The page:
To start, let me stress that it is essential that the United States put in place a credible program of medium-term fiscal consolidation that addresses our sizeable and growing structural deficits in a manner that is consistent with supporting ongoing economic recovery.
Today I am going to discuss two specific issues relevant to U.S. fiscal policy. First, I am going to highlight the importance of taking the increase in debt service costs into account that will take place when economic conditions permit the normalization of monetary policy. I will argue that we are in an unusual period in which net interest expense is temporarily depressed. This will not last and the fiscal authorities need to factor this in when considering what needs to be done to put the federal budget deficit and the nation's debt burden on a sustainable path.
Second, I will argue that fiscal consolidation should take into consideration the offsetting adjustments needed to keep the economy on an even keel. While fiscal consolidation is a necessary condition for a healthy economy over time, it is not a sufficient condition. Fiscal adjustments require offsetting changes in private-sector spending and saving behavior, and in the trade sector. Prudent economic policies and international coordination can help ensure that such adjustments take place in ways that support economic activity (and, by extension also support government revenue).
As always, what I have to say today reflects my own views and opinions and not necessarily those of the Federal Open Market Committee (FOMC) or the Federal Reserve System.
As we all are aware, the federal budget deficit is very high and the federal debt burden has climbed sharply as a share of gross domestic product (GDP) (Figure 1).
These unusually low interest rates are the result of monetary policy actions taken by the FOMC. The sole purpose of these actions has been to promote the dual mandate objectives of maximum employment and price stability in the wake of the financial crisis. The FOMC has stated that it currently anticipates keeping short-term interest rates exceptionally low until late 2014 and this has contributed to the decline in long-term rates. In addition, large-scale asset purchases and the maturity extension program have pushed down longer-term interest rates by removing duration from the private market. As a result, both the U.S. government and private-sector borrowers have benefited from unusually low borrowing costs.
Indeed, the net interest burden data shown in Figure 2 actually overstates the net cost to Treasury. That is because the interest payments from the Treasury to the Federal Reserve are included in the net interest cost shown in Figure 2, but no offsetting adjustment is made for the fact that the Fed remits almost all of the interest it receives from the Treasury and on its other portfolio holdings right back to the Treasury. The Federal Reserve's remittances to the Treasury are included in the budget separately in the miscellaneous receipts category. Thus, one should deduct these receipts from the debt service numbers to properly measure the Treasury's net interest burden.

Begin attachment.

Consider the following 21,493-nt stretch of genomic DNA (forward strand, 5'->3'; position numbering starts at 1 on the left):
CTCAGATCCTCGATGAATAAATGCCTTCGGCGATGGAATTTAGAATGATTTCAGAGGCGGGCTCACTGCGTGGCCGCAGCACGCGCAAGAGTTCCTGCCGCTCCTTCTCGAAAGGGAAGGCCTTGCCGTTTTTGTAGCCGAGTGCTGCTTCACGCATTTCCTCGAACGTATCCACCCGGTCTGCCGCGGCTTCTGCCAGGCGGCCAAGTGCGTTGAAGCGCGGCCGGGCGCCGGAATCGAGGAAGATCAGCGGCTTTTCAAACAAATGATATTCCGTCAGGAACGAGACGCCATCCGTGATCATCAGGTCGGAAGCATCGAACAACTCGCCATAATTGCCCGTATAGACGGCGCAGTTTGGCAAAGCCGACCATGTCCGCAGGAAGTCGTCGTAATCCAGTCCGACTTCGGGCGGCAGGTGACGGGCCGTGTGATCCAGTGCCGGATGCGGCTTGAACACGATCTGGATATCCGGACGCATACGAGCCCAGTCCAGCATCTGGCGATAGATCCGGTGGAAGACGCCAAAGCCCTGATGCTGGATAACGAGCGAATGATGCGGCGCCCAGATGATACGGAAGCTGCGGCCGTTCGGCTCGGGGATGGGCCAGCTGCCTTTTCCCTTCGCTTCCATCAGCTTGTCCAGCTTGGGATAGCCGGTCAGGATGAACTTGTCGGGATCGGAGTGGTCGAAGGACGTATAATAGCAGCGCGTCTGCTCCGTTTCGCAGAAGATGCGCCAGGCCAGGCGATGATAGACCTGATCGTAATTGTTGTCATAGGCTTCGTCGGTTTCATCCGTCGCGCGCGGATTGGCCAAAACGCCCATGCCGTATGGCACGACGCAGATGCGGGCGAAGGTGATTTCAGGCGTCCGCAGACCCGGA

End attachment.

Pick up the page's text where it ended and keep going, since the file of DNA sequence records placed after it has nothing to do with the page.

Normally, this adjustment doesn't change the picture much. However, it is relevant now because Federal Reserve remittances are unusually high. This is because the Fed's balance sheet is unusually large, as a result of asset purchases undertaken to promote the dual mandate, and because the spread between the cost of the Federal Reserve's liabilities (mainly the 0.25 percent rate that the Fed pays on excess reserves) and the return on its assets is unusually high. As shown in (Figure 3),
Subtracting net remittances from the Fed from the Treasury's net interest cost (as a share of GDP), one can see that the increase in our enlarged federal debt has not yet generated a significant rise in the net debt service burden (Figure 4),
This means that the ancillary effects on the federal deficit from the Fed's monetary policy actions are incidental and will prove temporary. Eventually, as economic and financial conditions improve, the pursuit of the dual mandate will lead to a different monetary policy stance, one that requires higher short-term interest rates. And, the Federal Reserve will also eventually shrink the size of its balance sheet. These actions will tend to increase the Treasury's net interest costs and pull down the Federal Reserve's remittances to the Treasury. Together, these two effects will sharply push up the Treasury's net interest burden.
To show how this may play out, let's use as an illustration a "current policy" baseline based on information provided by the Congressional Budget Office, including its macroeconomic assumptions. Under these assumptions, the output gap is closed and monetary policy is normalized by 2017. As shown in Figure 5, net debt service is projected to rise to 3.3 percent of GDP by fiscal year 2020 up from 1.0 percent in 2011, based on an assumption that the interest rate for three-month Treasury bills will rise from around 10 basis points today to 3.8 percent by 2020 and the interest rate on benchmark 10-year Treasury securities will increase from around 2 percent today to 5 percent by 2020.
On top of this, Federal Reserve remittances are projected to fall sharply. In its recent current law baseline projection, the CBO calculates that net remittances will decline from a peak of 0.55 percent of GDP in 2011 to a long-run average of around 0.2 percent by 2017 and beyond. Thus, on the current policy baseline, the combined effect of higher debt service and lower remittances will total 2 ¼ percent of GDP by fiscal 2020 relative to the current fiscal year (Figure 5).